The Kachnar Tree: A Botanical Gem in Himalayan Hideaway’s Garden
If you wander through Himalayan Hideaway’s garden of native plants, you’ll find a number of shrubs and trees that not only play vital roles in the local ecology but also have a rich variety of medicinal, culinary and other uses.
One of the most striking is kachnar (Bauhinia variegata), a small to medium-sized flowering tree in the pea family found right across Southeast Asia, from southern China to India and Pakistan. Its twin-lobed leaves look just like a camel’s foot-print, giving it one of its evocative common names – ‘camel's foot tree’. Other attractive names are the ‘orchid tree’ and ‘mountain-ebony’.
In the dry season, usually between March and April, kachnar sheds its leaves and stunning flowers begin to appear on the upper branches. But flowering times differ according to the local micro-climate, starting as early as January and going on until May in some places. Sweetly scented, the waxy blooms vary from white to purple (depending on the variety) and are an irresistible magnet for birds and insects, which come to feast on the bounty.
Around Himalayan Hideaway you are likely to see both the purple and crimson sunbirds enjoying the rich nectar supply. The relationship between sunbirds and kachnar were highlighted in painful lines written by a poet grieving for his father:
“My father sleep on/after the pain and/ Burning canker.../ The kachnar tree blooms/Again and the little/Sunbirds come to seek pollen/but you come only in dreams/Graves do not speak/nor do kachnar flowers talk/That's the damn irony!”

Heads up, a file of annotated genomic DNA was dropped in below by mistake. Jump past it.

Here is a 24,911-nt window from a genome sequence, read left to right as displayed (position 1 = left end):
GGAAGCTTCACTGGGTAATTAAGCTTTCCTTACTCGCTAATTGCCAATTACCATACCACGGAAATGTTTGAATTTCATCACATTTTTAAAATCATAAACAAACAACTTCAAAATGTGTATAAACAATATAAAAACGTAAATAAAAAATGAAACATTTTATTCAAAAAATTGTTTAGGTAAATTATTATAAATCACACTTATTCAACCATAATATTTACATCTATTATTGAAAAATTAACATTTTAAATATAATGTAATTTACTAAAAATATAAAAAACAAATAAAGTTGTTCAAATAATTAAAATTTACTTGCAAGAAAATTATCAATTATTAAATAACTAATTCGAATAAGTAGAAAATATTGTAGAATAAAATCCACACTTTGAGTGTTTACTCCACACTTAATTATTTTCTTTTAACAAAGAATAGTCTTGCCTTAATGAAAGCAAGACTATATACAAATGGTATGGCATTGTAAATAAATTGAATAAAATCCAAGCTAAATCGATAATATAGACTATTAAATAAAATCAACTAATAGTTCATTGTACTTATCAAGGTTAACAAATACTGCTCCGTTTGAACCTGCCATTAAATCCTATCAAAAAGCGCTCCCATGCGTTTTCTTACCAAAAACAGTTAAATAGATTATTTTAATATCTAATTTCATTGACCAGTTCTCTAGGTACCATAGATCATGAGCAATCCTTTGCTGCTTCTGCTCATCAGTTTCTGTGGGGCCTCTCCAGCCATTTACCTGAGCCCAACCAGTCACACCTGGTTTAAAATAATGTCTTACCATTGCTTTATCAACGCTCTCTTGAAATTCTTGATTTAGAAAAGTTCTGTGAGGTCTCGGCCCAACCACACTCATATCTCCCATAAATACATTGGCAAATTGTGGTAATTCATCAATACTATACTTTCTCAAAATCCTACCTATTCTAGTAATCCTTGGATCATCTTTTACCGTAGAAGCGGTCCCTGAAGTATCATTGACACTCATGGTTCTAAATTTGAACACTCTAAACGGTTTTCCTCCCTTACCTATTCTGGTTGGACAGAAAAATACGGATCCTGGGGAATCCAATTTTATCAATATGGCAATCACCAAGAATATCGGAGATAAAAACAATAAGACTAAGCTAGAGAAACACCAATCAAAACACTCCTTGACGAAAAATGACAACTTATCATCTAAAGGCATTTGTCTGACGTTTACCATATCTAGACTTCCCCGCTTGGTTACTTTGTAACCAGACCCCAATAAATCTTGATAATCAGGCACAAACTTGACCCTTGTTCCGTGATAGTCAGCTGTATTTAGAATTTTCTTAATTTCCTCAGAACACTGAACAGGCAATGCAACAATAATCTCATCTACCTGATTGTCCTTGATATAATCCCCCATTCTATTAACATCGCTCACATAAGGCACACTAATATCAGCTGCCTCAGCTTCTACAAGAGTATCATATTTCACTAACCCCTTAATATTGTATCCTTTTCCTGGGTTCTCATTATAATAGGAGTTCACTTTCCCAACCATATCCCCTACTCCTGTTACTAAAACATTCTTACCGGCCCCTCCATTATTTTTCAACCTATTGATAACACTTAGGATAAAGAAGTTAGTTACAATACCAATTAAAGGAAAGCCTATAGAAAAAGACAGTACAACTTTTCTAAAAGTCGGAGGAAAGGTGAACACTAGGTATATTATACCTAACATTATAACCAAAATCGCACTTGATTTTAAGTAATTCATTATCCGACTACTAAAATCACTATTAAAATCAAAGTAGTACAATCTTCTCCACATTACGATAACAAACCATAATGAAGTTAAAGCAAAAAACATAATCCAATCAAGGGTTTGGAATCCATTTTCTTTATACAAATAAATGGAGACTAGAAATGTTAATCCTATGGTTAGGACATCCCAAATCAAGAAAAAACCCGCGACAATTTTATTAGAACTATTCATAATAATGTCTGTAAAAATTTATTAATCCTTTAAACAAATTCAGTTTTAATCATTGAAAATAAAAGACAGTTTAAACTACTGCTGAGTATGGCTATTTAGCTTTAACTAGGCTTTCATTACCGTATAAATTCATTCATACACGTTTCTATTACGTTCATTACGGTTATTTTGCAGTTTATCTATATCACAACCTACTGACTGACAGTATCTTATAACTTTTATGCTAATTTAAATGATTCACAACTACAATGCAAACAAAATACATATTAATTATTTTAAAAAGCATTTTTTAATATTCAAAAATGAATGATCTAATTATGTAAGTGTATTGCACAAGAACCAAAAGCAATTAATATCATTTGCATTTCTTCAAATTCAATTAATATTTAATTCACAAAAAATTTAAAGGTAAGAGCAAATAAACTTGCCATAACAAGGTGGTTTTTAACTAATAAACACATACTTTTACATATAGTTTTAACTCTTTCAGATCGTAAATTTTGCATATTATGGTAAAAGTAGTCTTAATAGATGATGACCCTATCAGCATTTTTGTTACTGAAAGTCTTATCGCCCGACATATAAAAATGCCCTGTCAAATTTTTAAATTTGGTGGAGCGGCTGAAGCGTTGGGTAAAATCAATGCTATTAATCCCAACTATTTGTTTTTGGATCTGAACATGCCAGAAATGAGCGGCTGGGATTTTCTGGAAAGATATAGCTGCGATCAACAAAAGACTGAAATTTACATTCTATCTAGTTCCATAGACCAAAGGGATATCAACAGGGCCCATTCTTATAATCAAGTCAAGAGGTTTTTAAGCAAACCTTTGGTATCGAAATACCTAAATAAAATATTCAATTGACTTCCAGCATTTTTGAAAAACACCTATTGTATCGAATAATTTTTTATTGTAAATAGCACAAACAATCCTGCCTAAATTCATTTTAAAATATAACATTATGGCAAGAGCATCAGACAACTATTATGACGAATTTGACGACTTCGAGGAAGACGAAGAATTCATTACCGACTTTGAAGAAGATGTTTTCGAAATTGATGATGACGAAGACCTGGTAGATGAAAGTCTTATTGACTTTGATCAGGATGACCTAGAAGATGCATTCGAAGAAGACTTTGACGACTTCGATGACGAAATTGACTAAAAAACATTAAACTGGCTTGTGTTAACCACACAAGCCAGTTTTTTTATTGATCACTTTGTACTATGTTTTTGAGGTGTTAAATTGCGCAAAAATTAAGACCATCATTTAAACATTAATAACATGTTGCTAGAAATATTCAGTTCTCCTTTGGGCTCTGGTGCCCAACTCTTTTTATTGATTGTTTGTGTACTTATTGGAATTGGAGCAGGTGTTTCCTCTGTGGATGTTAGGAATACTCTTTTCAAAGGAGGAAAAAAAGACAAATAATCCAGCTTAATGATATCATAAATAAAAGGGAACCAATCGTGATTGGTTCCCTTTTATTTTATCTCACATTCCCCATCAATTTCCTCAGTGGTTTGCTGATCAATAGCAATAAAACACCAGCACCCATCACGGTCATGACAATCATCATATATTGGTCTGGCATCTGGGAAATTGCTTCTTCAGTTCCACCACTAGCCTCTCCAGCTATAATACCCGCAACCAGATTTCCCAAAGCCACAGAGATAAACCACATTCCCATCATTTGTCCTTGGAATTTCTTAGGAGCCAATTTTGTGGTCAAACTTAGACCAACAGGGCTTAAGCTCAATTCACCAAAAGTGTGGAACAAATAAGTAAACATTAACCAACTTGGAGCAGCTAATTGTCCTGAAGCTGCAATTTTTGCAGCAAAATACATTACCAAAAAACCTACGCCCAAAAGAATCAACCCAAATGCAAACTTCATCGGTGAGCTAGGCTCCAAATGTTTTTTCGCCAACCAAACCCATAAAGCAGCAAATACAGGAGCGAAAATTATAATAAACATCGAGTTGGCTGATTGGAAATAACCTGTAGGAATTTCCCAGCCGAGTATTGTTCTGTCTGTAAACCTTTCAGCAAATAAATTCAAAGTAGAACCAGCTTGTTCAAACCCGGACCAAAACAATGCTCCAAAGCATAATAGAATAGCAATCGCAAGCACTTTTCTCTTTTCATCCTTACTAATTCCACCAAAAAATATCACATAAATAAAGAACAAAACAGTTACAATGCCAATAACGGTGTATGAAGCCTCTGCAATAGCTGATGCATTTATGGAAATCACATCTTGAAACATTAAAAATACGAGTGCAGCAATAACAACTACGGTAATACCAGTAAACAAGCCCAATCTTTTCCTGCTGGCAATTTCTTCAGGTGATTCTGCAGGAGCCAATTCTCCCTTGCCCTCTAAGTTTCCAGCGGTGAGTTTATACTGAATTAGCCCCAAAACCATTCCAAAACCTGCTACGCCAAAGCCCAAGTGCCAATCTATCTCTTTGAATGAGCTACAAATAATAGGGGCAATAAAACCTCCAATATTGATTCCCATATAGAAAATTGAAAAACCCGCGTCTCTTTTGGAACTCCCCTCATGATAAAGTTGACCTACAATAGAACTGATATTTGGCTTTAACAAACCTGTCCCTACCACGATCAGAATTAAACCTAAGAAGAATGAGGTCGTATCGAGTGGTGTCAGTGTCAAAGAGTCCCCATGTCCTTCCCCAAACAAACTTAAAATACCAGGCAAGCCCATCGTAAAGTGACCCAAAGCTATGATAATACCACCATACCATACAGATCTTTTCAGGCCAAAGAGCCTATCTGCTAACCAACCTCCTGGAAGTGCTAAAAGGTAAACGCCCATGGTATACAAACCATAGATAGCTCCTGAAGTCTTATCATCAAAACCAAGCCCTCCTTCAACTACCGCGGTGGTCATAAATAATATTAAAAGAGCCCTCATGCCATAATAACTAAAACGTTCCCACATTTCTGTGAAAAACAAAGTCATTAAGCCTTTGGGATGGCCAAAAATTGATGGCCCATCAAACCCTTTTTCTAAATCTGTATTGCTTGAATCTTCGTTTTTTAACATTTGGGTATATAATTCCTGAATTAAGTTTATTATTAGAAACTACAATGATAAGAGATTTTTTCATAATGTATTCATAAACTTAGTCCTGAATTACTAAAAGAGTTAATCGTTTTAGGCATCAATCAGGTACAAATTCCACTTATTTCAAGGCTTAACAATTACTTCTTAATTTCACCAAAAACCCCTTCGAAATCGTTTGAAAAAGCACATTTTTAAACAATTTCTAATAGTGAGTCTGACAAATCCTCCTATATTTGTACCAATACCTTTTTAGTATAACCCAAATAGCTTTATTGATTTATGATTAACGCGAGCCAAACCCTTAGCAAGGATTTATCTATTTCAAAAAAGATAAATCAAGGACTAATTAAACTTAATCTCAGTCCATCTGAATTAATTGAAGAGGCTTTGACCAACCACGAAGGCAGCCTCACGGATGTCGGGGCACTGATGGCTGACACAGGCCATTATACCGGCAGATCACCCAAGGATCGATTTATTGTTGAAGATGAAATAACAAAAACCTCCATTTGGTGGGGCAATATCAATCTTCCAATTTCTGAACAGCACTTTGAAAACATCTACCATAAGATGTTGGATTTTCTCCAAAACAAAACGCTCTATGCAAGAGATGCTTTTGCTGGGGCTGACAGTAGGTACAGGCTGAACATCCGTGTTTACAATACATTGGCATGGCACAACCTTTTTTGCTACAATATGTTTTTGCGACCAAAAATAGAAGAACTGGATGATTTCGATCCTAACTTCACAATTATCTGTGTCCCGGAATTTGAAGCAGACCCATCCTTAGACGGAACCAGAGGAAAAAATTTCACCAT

However, the sunbirds never have the kachnar blossoms to themselves. The flowers are just too delicious! Orange-bellied leaf birds arrive to eat the petals and drink at the ‘nectar bar’; black bulbuls also feast on the flowers; and the flower-peckers (both thick-billed and fire-breasted) are lured both by the sweet nectar and the insects that swarm over the tree.
Uses for kachnar
From the bark to the buds, this tree has an astonishing range of uses. Its wood is quite hard and suitable for making agricultural implements. From the trunk comes a gum that swells in water and the astringent bark can be used in dyeing and tanning. The twin-lobed leaves provide nutritious fodder and are sometimes used to make beedis. In India and Pakistan, the flowers and buds are used in curries, usually combined with chicken, yogurt and spices.
In addition, the root, flowers and bark have a number of roles in traditional medicine (although we do caution you to consult with an expert before distilling your own potions!). Herbal practitioners use kachnar to combat asthma and ulcers while the buds and roots are good for digestive problems.
Tags: Himalayan Hideaway, traditional medicine, medicinal plants, herbal medicines, kachnar, sunbirds, camel foot, orchid tree, mountain ebony, Bauhinia variegate, Orange-bellied leaf birds, flower-peckers, purple sunbirds, crimson sunbirds, trees, pea family, himalayas